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Version: 4.4

Dispatcher Class for Components

The Dispatcher class comes into play whenever Joomla wants to run a component in order to capture the output to display on the web page. The class has one main function: dispatch(), which will run the component.

So to run a component you first get its Extension class then:

$extension->getDispatcher()->dispatch();

How the Extension class gets the Dispatcher class instance via the getDispatcher() call is covered in the Dependency Injection documentation; you will find the code for getDispatcher() in libraries/src/Extension/Component.php - the Component class in this file is in the inheritance chain of the Extension instance.

(You may be wondering why isn't there just a dispatch() function in the Extension class, rather than having this additional Dispatcher class. I think it's because the Joomla designers wanted a common Extension / Dispatcher pattern among components, modules and plugins, and the Dispatcher class for plugins is a lot more complex.)

For components the main purpose of the Dispatcher dispatch() code is to

  1. work out which component Controller to use, and then
  2. instantiate it
  3. call its execute() method – basically running the MVC component, starting with the controller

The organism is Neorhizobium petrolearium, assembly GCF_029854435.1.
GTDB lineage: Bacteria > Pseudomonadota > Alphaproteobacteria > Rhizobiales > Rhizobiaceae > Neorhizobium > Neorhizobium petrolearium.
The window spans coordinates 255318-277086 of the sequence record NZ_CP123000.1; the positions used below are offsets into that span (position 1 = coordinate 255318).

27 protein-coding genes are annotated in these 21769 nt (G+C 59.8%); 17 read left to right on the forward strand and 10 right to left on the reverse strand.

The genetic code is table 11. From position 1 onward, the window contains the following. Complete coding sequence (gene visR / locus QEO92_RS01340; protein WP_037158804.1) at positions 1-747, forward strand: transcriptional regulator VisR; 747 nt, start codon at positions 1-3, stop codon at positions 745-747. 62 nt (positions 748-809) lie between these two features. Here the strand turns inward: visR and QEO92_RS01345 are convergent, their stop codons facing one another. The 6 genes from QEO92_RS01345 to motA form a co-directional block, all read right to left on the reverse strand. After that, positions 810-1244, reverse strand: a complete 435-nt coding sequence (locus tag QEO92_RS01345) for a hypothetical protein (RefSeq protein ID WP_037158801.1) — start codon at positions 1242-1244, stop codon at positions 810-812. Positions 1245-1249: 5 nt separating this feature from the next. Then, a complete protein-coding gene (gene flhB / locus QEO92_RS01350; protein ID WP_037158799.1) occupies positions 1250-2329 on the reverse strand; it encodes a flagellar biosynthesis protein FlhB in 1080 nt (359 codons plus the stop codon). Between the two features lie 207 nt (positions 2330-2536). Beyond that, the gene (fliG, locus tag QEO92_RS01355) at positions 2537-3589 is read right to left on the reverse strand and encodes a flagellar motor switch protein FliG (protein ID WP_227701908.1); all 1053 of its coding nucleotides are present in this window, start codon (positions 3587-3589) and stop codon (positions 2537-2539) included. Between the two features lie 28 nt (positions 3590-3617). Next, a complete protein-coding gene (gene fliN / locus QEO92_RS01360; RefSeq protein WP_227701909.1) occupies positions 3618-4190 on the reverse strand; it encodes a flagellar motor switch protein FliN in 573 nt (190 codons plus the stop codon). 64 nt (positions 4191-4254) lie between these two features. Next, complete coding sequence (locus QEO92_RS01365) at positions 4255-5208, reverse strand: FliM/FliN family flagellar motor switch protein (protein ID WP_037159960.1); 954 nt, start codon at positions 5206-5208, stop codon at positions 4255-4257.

4. call its redirect() method (to handle where an HTTP redirect is required)

It works out the Controller to use by examining the HTTP query parameters, in particular the task parameter. It uses the task by considering its parts as <controller type>.<method> (taking 'display' as default if either part is missing). It will then

  • create an instance of the class <Controller type>Controller
  • call its function <method>

If the task parameter is missing then it will instantiate DisplayController and call its display() method.

The Controller will be prefixed with the site or administrator namespace prefix to form the fully qualified classname.

(If you're familiar with Joomla 3 components, then you're probably now realising that this is basically the same as you would have had in your entry point file, as described in Joomla 3 Model-View-Controller The task parameter is treated in much the same way in Joomla 4, except that the DisplayController now fits in better with the other controllers. By the way, you may see for some Joomla components an AjaxController.php. Joomla hasn't examined the XHR bit and decided to route to an AjaxController because of it. Rather it's because the client javascript has set 'ajax.something' in the task parameter of the Ajax HTTP request.)

If your component uses the task parameter as described above to route to the appropriate controller and method then you'll probably not need to define your own Dispatcher class and can use the standard ComponentDispatcher class provided by Joomla in libraries/src/Dispatcher/ComponentDispatcher.php.